Tag Archives: building wealth

Huge Difference Between Millionaire and Billionaire

Would you like to build up a million-dollar nest egg by the time you retire? For middle-class earners, that goal is challenging but possible if you start at age 25 and save $1750 a month. Many married couples could do this by maxing out their 401(k) contributions. Or you could take the route that many people follow and build a small business into a million-dollar asset.

What if you want to accumulate a billion-dollar nest egg instead? Starting at the same age of 25, you would need to save $21 million a year. Good luck with getting any employer match on that.

There’s a vast difference between a million and a billion. Continue reading

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Passive Investing: Lower Costs, Lower Risk, Better Returns

“Buy low and sell high.” That was my simple approach when I was a smart young investment advisor. I poured over a company’s balance sheet, earnings statements, and forecasted returns. Then I bought those companies that were bargains and waited for my gains to roll in. More times than not, they did—eventually.

The problem came with the “not” and “eventually.” A majority of my picks did go up in value, but the minority that were “nots” still lost enough to have a negative impact on my bottom line. Even more frustrating, some of my “nots” turned into gains “eventually” after I sold them.

My investment returns were similar to findings from Dalbar, Inc., a financial services research firm. Dalbar’s studies have shown that average active investors barely beat inflation over the long term. They significantly underperform investors who put their money in an index fund of stocks and leave it alone.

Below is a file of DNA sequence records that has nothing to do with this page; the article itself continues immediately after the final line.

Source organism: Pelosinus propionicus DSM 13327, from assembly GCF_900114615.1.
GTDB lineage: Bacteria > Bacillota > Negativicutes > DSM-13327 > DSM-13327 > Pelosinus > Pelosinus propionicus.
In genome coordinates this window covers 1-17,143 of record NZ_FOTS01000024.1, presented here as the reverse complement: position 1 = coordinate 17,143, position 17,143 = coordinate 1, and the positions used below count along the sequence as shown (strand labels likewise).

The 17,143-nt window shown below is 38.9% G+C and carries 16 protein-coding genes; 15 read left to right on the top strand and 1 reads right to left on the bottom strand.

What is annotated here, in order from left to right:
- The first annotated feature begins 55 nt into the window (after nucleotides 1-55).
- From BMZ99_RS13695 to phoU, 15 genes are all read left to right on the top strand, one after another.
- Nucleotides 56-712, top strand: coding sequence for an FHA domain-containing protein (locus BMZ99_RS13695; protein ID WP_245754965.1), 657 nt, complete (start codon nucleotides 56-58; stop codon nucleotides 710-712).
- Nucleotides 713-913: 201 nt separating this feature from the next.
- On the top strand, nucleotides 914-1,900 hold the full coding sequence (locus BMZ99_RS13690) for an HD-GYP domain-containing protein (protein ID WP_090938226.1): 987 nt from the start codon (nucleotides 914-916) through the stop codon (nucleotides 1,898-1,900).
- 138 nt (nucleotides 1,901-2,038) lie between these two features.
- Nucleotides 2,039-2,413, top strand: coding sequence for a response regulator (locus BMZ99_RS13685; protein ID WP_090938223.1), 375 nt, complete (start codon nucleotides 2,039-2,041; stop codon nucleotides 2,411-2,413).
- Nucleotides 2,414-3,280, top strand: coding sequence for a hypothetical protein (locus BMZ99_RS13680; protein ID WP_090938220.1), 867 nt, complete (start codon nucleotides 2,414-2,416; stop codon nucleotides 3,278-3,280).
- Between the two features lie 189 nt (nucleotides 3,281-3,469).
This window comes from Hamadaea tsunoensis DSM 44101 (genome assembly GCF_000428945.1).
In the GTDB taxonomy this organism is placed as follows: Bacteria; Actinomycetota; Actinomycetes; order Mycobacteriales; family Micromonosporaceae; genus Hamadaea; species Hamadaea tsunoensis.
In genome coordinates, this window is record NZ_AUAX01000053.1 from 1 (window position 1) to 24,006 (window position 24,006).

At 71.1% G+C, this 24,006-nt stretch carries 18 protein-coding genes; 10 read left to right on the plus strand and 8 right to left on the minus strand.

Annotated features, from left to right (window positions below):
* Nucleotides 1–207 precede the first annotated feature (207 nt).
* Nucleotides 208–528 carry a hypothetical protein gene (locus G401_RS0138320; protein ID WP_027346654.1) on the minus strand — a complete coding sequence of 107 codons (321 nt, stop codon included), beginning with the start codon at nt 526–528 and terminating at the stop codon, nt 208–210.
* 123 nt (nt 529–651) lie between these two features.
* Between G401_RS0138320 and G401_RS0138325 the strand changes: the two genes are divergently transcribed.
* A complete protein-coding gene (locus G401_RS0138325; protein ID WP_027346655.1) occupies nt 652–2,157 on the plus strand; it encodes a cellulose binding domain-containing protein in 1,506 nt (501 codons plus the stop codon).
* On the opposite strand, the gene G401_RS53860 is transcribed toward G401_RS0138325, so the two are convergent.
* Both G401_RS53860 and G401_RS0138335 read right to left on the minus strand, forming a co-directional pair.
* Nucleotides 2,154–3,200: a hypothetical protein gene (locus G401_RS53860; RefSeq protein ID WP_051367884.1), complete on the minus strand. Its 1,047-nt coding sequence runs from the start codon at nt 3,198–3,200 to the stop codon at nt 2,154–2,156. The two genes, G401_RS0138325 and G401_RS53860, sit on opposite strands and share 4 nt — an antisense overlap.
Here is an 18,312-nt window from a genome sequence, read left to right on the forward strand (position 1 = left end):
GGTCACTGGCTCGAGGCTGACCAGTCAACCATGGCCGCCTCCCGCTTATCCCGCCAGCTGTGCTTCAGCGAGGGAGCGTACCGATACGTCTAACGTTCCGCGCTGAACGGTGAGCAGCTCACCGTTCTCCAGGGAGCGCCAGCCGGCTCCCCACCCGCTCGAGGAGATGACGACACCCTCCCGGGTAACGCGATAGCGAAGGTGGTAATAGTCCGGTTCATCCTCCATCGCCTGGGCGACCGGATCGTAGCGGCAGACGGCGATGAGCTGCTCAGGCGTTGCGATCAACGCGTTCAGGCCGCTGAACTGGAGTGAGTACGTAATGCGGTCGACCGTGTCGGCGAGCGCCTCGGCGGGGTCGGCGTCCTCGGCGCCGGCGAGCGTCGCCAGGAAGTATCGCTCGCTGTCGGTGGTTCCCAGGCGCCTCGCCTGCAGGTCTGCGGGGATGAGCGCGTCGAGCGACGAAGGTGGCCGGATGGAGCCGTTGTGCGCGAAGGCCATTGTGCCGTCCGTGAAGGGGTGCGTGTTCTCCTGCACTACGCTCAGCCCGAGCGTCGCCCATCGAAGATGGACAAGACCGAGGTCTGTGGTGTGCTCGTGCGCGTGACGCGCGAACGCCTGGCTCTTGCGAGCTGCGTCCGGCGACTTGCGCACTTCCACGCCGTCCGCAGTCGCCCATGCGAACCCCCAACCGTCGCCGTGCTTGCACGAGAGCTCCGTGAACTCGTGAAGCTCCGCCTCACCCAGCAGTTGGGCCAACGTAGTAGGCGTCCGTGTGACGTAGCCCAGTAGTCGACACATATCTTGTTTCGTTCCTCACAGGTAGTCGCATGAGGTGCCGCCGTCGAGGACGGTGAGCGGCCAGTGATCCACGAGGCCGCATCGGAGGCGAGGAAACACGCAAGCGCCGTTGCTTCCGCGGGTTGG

So much for my early investment brilliance. Continue reading

Spenders, Savers, and Successful Savers

Are you a spender or a saver?

According to Scarborough, a market research firm, only 9% of adults in the U.S. label themselves as spenders. This is the percentage who “mostly agree” with the statement, “I am a spender rather than a saver.” On the opposite side, 29% “mostly disagree” with the statement and are considered savers. Presumably, the 62% in between consider themselves to have well-balanced financial habits that include both spending and saving.

Given these numbers, it would seem that most of the adults in this country ought to have healthy savings accounts. Unfortunately, that’s not the case.

According to a report released in March 2013 by the Employee Benefit Research Institute, 57% of U.S. workers have less than $25,000 in total household investments and savings, not including the value of their homes. The Social Security Administration’s current figures show 34% of American workers have no savings set aside specifically for retirement.

Something doesn’t quite add up. Either a lot of Americans aren’t willing to admit that they are spenders, a lot of Americans are so poor that they can’t afford to save, or a lot of Americans are delusional.

Or maybe a lot of us just have different definitions of “saving.” Here are a few money habits that might encourage people to think of themselves as savers, but that don’t necessarily add up to being successful savers:

1. Buying things on sale. Waiting for discounts on items you need and want is a wise and standard practice for frugal shoppers. But you aren’t a saver if you buy bargains that you don’t need, might not even really want, or can’t afford. Maybe that $150 pair of shoes is half price. Yet if they will just sit in your closet, you haven’t saved $75. You’ve spent $75.